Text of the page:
Modeling the early steps of viral infection
vendredi 11 février 2011, 13h30 - 14h30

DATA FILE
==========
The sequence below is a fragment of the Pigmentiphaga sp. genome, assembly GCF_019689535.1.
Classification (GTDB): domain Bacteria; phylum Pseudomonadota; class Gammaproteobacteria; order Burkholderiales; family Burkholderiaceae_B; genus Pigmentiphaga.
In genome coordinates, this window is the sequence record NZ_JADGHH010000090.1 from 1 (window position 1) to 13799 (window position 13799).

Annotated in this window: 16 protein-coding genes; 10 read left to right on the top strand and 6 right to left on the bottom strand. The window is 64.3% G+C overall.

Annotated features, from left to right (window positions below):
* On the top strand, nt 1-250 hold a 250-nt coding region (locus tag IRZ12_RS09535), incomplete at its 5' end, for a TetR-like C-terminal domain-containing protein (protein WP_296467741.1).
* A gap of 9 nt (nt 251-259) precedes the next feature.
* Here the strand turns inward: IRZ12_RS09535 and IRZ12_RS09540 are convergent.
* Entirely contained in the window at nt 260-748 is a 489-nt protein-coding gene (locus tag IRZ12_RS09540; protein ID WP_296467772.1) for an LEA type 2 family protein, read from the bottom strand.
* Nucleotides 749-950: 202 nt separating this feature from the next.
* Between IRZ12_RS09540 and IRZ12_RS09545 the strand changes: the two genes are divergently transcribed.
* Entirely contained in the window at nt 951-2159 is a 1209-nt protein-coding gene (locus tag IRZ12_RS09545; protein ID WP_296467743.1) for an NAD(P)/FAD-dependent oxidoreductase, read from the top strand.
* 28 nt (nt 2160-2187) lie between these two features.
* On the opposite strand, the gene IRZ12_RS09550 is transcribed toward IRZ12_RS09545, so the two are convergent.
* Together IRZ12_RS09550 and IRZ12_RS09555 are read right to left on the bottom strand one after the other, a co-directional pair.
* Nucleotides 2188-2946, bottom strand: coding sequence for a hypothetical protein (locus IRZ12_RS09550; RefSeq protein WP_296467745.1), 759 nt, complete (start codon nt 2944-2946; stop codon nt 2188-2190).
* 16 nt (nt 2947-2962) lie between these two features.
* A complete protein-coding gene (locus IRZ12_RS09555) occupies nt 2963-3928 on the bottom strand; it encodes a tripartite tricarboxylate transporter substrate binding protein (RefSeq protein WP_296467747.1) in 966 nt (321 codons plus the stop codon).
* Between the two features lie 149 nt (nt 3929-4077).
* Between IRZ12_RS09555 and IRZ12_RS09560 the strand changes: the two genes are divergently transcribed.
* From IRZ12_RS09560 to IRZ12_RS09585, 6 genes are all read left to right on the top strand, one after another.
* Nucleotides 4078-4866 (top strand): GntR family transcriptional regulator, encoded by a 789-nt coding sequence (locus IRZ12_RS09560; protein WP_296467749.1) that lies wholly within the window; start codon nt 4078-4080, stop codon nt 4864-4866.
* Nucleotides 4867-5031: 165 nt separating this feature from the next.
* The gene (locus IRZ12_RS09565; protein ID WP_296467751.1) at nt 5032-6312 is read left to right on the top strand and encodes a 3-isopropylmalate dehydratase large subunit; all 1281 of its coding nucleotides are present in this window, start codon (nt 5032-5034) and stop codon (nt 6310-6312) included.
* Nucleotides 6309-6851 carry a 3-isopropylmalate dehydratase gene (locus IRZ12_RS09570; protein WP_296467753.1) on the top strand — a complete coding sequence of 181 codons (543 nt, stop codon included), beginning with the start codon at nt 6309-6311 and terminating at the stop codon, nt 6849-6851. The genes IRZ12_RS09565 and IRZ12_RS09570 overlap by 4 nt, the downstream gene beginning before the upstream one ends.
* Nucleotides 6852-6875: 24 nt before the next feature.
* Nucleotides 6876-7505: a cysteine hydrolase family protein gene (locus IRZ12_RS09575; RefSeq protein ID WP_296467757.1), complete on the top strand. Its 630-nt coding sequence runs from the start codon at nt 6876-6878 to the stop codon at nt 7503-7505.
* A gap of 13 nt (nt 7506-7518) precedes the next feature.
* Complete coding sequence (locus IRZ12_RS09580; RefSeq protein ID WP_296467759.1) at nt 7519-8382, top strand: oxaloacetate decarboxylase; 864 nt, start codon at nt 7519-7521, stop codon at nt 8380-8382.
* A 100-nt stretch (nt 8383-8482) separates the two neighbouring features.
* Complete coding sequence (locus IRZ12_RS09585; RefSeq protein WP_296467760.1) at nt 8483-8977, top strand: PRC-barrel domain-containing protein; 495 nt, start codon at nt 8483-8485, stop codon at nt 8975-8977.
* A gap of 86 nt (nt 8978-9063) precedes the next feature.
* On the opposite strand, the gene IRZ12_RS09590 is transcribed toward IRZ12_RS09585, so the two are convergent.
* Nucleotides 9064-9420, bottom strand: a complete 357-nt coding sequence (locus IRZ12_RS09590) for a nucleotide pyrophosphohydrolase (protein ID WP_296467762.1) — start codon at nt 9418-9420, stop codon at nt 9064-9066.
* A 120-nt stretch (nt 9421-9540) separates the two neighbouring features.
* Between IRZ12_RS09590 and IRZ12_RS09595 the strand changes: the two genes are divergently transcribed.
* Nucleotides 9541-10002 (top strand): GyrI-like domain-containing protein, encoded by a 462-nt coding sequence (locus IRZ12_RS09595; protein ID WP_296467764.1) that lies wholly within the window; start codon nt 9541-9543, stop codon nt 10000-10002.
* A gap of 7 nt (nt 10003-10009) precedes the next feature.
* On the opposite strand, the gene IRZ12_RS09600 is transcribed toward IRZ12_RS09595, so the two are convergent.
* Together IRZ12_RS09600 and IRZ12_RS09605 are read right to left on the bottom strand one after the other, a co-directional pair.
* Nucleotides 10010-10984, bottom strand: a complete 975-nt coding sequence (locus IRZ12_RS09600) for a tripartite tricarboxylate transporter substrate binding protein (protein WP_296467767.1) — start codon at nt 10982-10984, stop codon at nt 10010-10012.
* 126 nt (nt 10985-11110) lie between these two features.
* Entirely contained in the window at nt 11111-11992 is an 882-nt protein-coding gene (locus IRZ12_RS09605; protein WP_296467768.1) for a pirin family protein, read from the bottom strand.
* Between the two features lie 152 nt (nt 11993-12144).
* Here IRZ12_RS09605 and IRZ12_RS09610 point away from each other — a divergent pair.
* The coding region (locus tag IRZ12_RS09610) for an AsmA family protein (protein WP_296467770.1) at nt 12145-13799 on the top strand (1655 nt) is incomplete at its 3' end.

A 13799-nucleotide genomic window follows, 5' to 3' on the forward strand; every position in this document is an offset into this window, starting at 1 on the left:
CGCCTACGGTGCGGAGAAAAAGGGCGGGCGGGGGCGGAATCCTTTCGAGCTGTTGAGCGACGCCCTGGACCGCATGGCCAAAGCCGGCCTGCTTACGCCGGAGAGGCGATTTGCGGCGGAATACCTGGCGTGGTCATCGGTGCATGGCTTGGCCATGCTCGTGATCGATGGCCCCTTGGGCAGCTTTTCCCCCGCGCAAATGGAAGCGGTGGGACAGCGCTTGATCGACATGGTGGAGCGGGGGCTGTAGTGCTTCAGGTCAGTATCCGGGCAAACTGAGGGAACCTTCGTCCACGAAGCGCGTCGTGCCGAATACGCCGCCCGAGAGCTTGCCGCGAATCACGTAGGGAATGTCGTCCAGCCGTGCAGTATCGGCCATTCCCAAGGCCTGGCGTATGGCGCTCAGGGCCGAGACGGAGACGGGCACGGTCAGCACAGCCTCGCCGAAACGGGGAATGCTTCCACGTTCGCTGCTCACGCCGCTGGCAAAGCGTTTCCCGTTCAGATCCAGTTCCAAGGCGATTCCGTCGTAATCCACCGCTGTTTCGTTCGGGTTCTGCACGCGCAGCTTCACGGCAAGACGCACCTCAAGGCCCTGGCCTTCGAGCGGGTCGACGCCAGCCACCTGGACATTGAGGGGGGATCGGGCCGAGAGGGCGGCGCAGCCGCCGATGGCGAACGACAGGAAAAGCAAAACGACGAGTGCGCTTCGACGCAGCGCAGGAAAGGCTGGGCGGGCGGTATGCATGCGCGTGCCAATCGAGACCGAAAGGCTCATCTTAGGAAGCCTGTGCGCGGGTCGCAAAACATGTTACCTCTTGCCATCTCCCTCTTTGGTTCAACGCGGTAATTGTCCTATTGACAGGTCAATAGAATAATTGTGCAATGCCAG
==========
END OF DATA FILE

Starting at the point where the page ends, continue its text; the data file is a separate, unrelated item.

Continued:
Viral infection is a multi-step process that begins at the surface of the host cell where most viruses are internalized inside an endosomal compartment. At one point during the vesicular transport the viral genome must successfully escape the endosome in the cell cytoplasm, to further reach and translocate into the nucleus, the place of replication. Due to the central role of this endosomal escape in the infection process, it is fundamental to understand its nature and dynamics. The escape process relies on the conformational change of viral proteins involved in membrane fusion, and to examine the escape dynamics, we provide a biophysical model in which we estimate the time for proteins to change conformation and reach their fusogenic state, leading to fusion and genome release. Our analysis agrees with the measured rate of the influenza virus hemagglutinin (HA) conformational change. We further evaluate the role of key parameters such as the acidification rate and the size of the endosome. By this our model provides new insights into the conformational change kinetics of influenza HA and into the first steps of its infectious cycle. Once the viral genome is released in the cell cytoplasm, its motion entirely relies on diffusion and active transport along micotubules to reach a small nuclear pore, before being degraded by the cellular defense machinery. In a the second part of the talk, I will present the method we developed to describe viral intermittent motion with a continuous Langevin equation, and the asymptotic results we further obtained for the probability and the mean first passage time (MFPT) of the viral genome to a nuclear pore.